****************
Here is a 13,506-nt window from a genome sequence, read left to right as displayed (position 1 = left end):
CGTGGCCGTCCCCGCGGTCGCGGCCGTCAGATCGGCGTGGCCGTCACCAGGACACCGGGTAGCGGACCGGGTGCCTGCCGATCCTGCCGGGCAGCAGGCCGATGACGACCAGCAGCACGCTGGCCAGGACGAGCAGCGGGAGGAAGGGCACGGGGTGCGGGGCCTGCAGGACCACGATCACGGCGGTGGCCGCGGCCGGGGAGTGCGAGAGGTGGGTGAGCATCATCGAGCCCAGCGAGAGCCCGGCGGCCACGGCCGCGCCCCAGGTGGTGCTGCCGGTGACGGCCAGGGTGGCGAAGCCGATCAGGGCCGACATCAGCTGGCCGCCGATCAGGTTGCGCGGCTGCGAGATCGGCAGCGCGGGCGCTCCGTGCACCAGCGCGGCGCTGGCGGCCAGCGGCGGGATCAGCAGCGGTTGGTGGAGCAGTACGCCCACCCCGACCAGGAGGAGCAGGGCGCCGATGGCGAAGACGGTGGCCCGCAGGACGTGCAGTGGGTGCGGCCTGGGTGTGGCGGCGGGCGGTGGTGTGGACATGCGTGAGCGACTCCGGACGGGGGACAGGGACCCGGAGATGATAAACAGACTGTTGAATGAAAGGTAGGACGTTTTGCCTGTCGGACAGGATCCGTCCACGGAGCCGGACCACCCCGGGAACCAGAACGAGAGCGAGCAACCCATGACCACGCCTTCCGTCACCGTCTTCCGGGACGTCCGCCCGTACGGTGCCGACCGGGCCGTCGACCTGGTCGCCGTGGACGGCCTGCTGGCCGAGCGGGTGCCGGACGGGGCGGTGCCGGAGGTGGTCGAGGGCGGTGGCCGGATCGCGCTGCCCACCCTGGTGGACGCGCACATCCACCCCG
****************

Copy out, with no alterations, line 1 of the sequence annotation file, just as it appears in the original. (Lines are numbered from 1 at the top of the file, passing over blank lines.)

Here is a 13,506-nt window from a genome sequence, read left to right as displayed (position 1 = left end):